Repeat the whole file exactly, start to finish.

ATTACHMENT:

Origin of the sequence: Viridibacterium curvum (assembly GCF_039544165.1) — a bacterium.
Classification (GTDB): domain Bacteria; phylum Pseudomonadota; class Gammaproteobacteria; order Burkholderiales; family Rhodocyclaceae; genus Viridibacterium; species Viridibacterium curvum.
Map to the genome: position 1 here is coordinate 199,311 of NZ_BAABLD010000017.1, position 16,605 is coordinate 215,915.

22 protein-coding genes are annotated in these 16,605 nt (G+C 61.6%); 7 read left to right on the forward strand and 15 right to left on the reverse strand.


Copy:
Origin of the sequence: Viridibacterium curvum (assembly GCF_039544165.1) — a bacterium.
Classification (GTDB): domain Bacteria; phylum Pseudomonadota; class Gammaproteobacteria; order Burkholderiales; family Rhodocyclaceae; genus Viridibacterium; species Viridibacterium curvum.
Map to the genome: position 1 here is coordinate 199,311 of NZ_BAABLD010000017.1, position 16,605 is coordinate 215,915.

22 protein-coding genes are annotated in these 16,605 nt (G+C 61.6%); 7 read left to right on the forward strand and 15 right to left on the reverse strand.